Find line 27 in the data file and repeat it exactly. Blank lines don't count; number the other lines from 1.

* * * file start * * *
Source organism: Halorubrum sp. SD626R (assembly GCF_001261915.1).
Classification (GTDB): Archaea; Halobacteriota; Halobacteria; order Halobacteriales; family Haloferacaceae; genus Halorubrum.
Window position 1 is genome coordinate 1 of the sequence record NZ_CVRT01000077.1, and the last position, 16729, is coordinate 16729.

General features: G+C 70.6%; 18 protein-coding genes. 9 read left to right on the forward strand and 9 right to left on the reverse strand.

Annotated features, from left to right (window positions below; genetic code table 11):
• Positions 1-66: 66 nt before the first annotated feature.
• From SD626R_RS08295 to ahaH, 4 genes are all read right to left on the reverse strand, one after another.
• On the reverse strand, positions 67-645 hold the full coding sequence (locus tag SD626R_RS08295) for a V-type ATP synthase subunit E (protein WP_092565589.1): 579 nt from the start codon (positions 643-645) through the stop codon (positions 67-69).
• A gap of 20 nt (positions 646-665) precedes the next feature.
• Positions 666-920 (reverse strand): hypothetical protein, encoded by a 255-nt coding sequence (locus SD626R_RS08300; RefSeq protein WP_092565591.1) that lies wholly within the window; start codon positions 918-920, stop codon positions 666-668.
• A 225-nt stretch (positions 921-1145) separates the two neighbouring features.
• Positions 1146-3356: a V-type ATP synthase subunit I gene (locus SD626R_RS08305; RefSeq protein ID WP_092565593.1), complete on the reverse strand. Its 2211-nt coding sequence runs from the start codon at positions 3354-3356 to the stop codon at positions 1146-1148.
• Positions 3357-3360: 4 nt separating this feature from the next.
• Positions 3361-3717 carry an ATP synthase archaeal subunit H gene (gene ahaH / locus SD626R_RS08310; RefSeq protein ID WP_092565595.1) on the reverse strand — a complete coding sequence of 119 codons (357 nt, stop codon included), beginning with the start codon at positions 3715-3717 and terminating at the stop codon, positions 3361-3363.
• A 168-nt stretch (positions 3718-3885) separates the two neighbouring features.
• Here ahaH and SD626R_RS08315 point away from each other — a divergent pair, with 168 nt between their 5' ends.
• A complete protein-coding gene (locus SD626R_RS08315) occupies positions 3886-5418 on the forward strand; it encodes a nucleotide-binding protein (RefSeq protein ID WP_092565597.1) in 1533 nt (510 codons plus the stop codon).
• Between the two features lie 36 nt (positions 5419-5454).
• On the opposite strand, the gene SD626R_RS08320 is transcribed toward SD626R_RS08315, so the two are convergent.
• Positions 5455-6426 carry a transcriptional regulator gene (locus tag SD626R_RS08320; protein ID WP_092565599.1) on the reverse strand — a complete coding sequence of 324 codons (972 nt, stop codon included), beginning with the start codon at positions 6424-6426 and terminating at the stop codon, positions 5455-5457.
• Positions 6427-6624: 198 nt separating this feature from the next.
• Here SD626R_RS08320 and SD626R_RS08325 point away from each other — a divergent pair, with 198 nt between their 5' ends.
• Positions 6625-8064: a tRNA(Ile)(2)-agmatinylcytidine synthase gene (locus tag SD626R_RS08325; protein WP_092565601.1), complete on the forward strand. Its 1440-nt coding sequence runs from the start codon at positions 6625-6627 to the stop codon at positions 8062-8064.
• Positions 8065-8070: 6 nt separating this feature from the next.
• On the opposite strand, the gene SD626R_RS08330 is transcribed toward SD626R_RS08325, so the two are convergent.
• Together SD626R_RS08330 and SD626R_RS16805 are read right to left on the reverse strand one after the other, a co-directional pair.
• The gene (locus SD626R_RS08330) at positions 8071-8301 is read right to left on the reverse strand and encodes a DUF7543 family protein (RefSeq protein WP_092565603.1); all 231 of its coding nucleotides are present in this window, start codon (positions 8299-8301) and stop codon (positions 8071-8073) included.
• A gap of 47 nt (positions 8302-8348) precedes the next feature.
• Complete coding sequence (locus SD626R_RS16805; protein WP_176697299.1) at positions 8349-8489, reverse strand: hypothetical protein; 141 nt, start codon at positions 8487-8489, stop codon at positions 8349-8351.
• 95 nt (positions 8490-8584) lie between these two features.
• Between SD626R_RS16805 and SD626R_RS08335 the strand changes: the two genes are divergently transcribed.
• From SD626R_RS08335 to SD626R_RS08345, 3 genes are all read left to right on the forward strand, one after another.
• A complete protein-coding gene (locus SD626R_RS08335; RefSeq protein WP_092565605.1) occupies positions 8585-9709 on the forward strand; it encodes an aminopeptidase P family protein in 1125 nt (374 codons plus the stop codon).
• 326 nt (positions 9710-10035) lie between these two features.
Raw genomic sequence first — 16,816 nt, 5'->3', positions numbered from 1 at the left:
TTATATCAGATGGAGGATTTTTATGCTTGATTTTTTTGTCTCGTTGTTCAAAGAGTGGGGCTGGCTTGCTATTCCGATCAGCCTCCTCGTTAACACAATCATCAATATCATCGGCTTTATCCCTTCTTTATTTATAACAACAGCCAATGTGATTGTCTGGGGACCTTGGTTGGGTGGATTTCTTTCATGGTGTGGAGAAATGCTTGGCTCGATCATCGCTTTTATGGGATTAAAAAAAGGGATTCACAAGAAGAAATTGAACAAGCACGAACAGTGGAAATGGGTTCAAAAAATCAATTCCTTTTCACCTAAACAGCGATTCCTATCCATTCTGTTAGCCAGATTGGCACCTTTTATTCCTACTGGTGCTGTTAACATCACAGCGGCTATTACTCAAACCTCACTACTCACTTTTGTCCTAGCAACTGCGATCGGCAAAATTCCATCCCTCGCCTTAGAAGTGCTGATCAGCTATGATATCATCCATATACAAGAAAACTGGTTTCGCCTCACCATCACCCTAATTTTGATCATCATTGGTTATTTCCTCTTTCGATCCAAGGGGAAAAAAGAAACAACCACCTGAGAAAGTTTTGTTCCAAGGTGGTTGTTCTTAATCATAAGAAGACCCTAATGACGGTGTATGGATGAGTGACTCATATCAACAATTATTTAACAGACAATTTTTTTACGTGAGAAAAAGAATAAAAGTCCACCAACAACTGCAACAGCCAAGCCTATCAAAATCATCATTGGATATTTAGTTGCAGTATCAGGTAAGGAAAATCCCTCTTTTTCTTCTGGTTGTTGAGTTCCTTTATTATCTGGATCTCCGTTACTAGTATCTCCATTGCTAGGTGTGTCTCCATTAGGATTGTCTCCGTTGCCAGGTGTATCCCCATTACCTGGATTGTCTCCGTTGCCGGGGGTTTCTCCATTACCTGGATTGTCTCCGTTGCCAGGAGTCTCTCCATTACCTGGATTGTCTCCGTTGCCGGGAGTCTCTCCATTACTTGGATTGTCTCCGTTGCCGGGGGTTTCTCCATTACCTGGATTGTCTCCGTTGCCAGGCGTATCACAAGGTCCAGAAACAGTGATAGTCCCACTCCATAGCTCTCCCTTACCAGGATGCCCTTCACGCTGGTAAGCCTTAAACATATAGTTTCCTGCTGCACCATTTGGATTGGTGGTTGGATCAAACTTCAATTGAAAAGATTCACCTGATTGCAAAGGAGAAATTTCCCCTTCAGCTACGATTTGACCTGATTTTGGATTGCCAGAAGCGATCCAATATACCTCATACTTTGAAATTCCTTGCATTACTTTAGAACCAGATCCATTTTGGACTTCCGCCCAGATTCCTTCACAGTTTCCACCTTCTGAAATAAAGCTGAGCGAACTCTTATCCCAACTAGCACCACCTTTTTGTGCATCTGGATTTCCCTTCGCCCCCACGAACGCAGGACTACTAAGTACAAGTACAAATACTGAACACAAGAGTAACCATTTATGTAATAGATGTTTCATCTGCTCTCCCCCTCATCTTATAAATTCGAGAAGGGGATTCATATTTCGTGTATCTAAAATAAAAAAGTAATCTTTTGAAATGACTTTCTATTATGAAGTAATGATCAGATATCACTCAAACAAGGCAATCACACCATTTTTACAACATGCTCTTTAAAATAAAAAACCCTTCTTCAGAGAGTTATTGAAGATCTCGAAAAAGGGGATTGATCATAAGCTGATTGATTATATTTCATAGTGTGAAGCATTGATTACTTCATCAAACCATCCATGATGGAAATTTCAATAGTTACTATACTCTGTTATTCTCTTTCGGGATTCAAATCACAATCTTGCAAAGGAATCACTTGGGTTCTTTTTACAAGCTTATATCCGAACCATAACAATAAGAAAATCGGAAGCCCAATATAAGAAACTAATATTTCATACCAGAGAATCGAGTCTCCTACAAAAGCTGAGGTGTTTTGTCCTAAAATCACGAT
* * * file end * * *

• The gene (locus SD626R_RS08330) at positions 8071-8301 is read right to left on the reverse strand and encodes a DUF7543 family protein (RefSeq protein WP_092565603.1); all 231 of its coding nucleotides are present in this window, start codon (positions 8299-8301) and stop codon (positions 8071-8073) included.